Family social class, college bar scene play key role in young adults selling prescription drugs

September 9, 2014  

WEST LAFAYETTE, Ind. - Among young adults who misuse prescription drugs, those who also come from wealthier families or spend time at college bars are more likely to sell prescription drugs, according to new research from Purdue University.

“Even after accounting for their personal educational background, young adults who participated in college bar scenes were nearly three times more likely to sell prescription drugs,” said Brian Kelly, an associate professor of sociology and director of Purdue’s Center for Research on Young People’s Health. “Given that other nightlife scenes have been focal points for the distribution of illicit drugs, it is somewhat surprising that college bars are the only nightlife scenes associated with prescription-drug selling. Now that we know young people in college bar scenes are engaged in selling, we can better tailor intervention efforts.”

Young adults who misuse and are from the wealthiest families were 23 percent more likely to sell prescription drugs compared to their upper middle class peers. The findings are based on survey interviews with 404 adults, ages 18-29, who reported misusing prescription drugs during the past three months. These individuals, average age of 24, were recruited from popular nightlife locations in New York City. The researchers analyzed recent activities in selling and being approached to sell prescription drugs, misuse, prescription drug access, and nightlife scene involvement.

The researchers focused on the selling of sedatives, painkillers and stimulants. The average number of days for misuse was nearly 12 for sedatives, 10 for painkillers and 13 for stimulants. The frequency with which they misuse pills is associated with their odds of selling. Heterosexual young adults are also more likely to sell prescription drugs than their sexual minority peers. This study, funded by the National Institute on Drug Abuse, is published in Drug and Alcohol Dependence.

“More than half of prescription drug users acquire drugs through personal ties such as family or friends, but about 15 percent of those who misuse purchase the products,” said Mike Vuolo, an assistant professor of sociology, who studies youth behavior and substance use. “This trend is growing, and little is known about how the drugs are sold or about the young people who are selling them. Identifying characteristics of sellers and those who misuse could help support intervention efforts.”

While this study showed that prescription drug misuse was associated with higher odds of selling, the findings do not reveal if individuals are doing so to support their own use or to profit from their supply or some other motivation. Given that users of sedatives and stimulants are more likely to be involved in prescription drug markets, the researchers say there could be differences between those who misuse painkillers and other prescription drug misusers because of the physical dependence of opiates. For this reason, misusers may be more willing to sell from their supplies of stimulants or sedatives.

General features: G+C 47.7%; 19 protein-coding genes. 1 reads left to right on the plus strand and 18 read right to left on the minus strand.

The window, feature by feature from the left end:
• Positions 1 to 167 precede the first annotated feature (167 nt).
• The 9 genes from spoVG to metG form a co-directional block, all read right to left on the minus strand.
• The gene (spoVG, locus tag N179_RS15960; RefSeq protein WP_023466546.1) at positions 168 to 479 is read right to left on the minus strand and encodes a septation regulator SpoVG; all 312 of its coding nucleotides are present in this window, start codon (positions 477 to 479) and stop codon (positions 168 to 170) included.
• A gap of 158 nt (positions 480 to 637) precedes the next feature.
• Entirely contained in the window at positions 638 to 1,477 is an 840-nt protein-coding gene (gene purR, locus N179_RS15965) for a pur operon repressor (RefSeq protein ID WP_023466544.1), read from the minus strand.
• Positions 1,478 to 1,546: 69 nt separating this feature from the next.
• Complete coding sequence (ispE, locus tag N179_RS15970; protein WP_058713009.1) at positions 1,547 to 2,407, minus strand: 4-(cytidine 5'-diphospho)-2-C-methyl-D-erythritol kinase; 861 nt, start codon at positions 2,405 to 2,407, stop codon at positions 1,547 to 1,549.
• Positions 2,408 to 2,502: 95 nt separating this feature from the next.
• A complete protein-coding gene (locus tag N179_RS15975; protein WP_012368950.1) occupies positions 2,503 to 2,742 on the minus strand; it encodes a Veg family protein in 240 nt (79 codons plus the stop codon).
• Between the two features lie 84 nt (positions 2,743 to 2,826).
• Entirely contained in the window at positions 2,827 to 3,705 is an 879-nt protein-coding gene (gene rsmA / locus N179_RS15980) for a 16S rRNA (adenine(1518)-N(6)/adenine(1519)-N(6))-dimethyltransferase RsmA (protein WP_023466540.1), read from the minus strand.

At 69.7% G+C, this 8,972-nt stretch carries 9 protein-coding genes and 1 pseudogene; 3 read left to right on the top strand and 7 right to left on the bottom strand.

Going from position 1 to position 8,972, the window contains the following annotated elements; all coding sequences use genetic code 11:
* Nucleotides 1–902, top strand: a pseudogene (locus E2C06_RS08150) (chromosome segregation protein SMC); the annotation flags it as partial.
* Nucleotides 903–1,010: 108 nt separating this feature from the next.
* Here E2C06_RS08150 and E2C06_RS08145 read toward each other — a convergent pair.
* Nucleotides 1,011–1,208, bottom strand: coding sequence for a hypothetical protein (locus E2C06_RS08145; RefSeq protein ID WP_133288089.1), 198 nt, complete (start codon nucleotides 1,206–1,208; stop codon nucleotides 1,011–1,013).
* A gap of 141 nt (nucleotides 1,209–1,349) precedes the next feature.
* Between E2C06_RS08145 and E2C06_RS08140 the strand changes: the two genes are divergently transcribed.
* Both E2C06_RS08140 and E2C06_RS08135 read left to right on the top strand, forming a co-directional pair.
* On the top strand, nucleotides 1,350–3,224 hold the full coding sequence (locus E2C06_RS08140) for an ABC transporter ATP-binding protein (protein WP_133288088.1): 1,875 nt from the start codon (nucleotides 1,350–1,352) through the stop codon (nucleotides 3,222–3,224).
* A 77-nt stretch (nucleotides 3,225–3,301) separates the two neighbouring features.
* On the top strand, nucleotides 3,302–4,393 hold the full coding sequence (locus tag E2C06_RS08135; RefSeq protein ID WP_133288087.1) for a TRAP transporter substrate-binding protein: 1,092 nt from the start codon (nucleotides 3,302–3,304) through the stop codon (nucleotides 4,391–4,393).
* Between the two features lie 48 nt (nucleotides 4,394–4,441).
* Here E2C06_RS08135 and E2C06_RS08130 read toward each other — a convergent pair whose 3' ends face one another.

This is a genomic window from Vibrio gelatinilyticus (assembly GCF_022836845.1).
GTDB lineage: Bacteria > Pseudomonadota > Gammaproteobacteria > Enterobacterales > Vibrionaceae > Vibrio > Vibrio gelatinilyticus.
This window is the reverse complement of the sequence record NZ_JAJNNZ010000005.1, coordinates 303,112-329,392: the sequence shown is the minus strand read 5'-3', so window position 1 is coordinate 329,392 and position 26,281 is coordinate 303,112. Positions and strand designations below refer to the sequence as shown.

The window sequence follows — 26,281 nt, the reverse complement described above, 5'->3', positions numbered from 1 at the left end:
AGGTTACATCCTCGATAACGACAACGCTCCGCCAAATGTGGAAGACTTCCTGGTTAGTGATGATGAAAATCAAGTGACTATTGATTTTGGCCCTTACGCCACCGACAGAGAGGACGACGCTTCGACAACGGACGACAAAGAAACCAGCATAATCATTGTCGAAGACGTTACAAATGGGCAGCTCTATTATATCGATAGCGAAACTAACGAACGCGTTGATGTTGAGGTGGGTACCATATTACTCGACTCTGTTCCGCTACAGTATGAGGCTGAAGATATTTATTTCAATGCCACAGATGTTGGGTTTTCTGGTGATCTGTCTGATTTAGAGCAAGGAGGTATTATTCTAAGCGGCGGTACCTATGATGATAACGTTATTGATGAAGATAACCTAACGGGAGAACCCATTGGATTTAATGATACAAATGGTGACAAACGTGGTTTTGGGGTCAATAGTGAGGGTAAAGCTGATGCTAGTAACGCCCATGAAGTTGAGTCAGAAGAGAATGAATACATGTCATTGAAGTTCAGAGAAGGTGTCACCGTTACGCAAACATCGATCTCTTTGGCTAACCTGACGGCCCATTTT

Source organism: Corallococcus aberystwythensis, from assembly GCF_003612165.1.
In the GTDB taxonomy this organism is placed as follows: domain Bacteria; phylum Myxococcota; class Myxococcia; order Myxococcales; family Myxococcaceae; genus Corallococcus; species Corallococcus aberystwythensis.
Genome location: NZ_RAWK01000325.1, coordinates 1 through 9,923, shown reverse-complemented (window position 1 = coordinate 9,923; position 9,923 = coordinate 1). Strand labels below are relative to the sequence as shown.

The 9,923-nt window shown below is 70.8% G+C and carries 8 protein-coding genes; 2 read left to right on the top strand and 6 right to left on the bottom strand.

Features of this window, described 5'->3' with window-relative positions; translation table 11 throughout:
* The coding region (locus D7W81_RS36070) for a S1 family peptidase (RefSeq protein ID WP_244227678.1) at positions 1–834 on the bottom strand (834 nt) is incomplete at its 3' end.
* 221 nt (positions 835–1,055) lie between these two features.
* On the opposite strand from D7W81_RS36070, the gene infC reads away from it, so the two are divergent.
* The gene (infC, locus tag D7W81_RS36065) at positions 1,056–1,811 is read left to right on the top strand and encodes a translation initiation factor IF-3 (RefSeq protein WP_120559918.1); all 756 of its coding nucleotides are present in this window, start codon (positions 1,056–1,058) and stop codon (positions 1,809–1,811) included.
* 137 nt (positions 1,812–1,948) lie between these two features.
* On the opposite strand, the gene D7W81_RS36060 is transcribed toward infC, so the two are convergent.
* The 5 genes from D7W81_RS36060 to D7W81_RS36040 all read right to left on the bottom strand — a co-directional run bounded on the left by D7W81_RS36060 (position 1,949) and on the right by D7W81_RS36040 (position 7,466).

Kelly and Vuolo collaborated with professors Brooke E. Wells and Jeffrey T. Parsons from the City University of New York's Hunter College. Kelly also is affiliated with Purdue’s Department of Anthropology.

Writer: Amy Patterson Neubert, 765-494-9723,

Sources:  Brian Kelly,

Mike Vuolo,

Related website:

Purdue College of Liberal Arts


Correlates of Prescription Drug Market Involvement Among Young Adults

Mike Vuolo, Brian C. Kelly, Brooke E. Wells, and Jeffrey T. Parsons

Abstract: While a significant minority of prescription drug misusers report purchasing prescription drugs, little is known about prescription drug selling. We build upon past research on illicit drug markets, which increasingly recognizes networks and nightlife as influential, by examining prescription drug market involvement.

Methods: We use data from 404 young adult prescription drug misusers sampled from nightlife scenes. Using logistic regression, we examine recent selling of and being approached to sell prescription drugs, predicted using demographics, misuse, prescription access, and nightlife scene involvement.

Results: Those from the wealthiest parental class and heterosexuals had higher odds (OR=6.8) of selling. Higher sedative and stimulant misuse (ORs=1.03), having a stimulant prescription (OR=4.14), and having sold other illegal drugs (OR=6.73) increased the odds of selling. College bar scene involvement increased the odds of selling (OR=2.73) and being approached to sell (OR=2.09). Males (OR=1.93), stimulant users (OR=1.03), sedative prescription holders (OR=2.11) had higher odds of being approached.

Discussion: College bar scene involvement was the only site associated with selling and being approached; such participation may provide a network for prescription drug markets. There were also differences between actual selling and being approached. Males were more likely to be approached, but not more likely to sell than females, while the opposite held for those in the wealthiest parental class relative to lower socioeconomic statuses. Given the misuse and prescriptions of sedatives and stimulants were associated with prescription drug market involvement, pain killer misusers may be less likely to sell their drugs given the associated physiological dependence. 

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